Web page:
One of the major challenges for many IT departments is finding employees with the right skills and experience. There’s long been a shortage of talent in the sector, especially when it comes to areas such as networking and data center professionals. This can make it more time-consuming and difficult to manage networks with limited resources.
However, there are ways you can tackle this without turning to the highly-competitive jobs market. And one increasingly-popular solution is the use of technologies such as SD-WAN.
The challenges facing data center staffing
The data center is an area that’s particularly struggling with a talent shortage. According to the Uptime Institute, 50% of businesses reported difficulty finding qualified candidates for open roles in 2020. This is up from 41% the previous year and 38% in 2018.
There are a couple of reasons for this. One issue is an aging workforce, as younger candidates are more attracted to work in other areas of IT. As a result, it’s becoming more difficult to replace retiring workers. Gender imbalance is also an issue, with the Uptime Institute noting a quarter of firms have no women working in their data centers, while just 4% have an even gender split. The survey said this hinders efforts to bring more people and skills into the sector.
As a result, many firms will find it difficult to effectively manage their networks, maintain connectivity between cloud and on-premise services and support digital transformation initiatives.
What is SD-WAN?
However, there are steps businesses can take to alleviate this, and one option is to embrace SD-WAN technology. This combines software-defined networking (SDN) principles with wide area network (WAN) connections to provide a more streamlined networking environment.
Among its many benefits is the ability to manage multiple types of connection, such as MPLS, LTE and broadband, which ensures users can securely connect to applications as efficiently as possible. It also uses centralized controls to manage and direct traffic for optimum performance.
However, it could also be an answer to many firms' skills shortage issues by addressing key challenges such as managing complex cloud environments and taking many day-to-day activities out of the hands of data center employees.
Upskilling your employees
An essential first step in deploying SD-WAN technology will be to ensure your existing employees have the skills to use it properly. It may seem counterintuitive to tackle a skills shortage by introducing new technology that’ll require additional training to use, but the benefits you can expect to see as a result of this will usually far outweigh the investment in time and money it’ll take to get people up to speed.
For starters, employees should be keen to develop their SD-WAN skills. This isn't a technology that's likely to go away anytime soon, so having talents in this area will be highly desirable.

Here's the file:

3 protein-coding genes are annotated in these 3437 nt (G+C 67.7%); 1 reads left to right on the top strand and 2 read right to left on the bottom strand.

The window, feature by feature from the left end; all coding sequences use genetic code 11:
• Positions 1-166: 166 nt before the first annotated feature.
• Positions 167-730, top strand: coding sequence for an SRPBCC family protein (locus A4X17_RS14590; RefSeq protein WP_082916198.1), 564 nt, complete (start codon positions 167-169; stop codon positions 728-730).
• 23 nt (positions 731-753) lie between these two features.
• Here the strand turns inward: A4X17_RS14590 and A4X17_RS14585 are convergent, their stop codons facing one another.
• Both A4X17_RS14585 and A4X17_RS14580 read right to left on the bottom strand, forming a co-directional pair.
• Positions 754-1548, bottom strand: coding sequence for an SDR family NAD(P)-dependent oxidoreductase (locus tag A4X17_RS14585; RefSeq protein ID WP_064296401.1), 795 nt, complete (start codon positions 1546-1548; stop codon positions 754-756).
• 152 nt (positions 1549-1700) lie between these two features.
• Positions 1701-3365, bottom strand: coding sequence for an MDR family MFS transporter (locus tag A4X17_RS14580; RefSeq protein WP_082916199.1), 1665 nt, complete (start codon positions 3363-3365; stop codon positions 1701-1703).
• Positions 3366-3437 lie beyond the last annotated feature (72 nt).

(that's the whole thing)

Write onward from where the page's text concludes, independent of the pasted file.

It also demonstrates how firms are investing in their workforce's development. This can help build loyalty and boost employee retention, which can be especially challenging in areas where skills are short and competitors are always on the lookout for talent.
How SD-WAN can benefit businesses
As well as improving your employees' overall skills, the adoption of SD-WAN technologies can help overcome many of the shortcomings that data center managers struggle with in today's environment due to talent shortages.
By streamlining and simplifying connectivity across your network, employees have to spend less time monitoring services or manually provisioning and configuring connections. SD-WAN solutions offer employees a centralized, holistic view of the network and the policies that’ll need to be enforced for each connection.
Easier management of cloud workloads
A common challenge for many network professionals is keeping up with the wide variety of cloud environments in use in today's firms. It’s estimated that some 93% of firms run multi cloud or hybrid architectures, which can make for particularly complex governance issues.
SD-WAN can help with this by easily managing service level agreements (SLAs), no matter where applications reside. Once these SLAs are defined, the tools can monitor performance and look for issues such as latency, jitter or packet loss. Solutions can then be adjusted to maintain performance without direct IT intervention.
Software-defined technologies offer businesses the opportunity to cut out much of the tedious, manual work of configuring and managing devices one by one. The use of templates can make it easy to speed up the process of integrating applications and devices, ensuring that key policies are always being followed and that configurations are consistent and error-free.
In turn, this can help improve the network's agility and scalability, as new third-party capabilities can be added and integrated quickly and easily. This again frees up your team's valuable time for other projects, which is also good for morale as it ensures they spend less time on dull and repetitive tasks.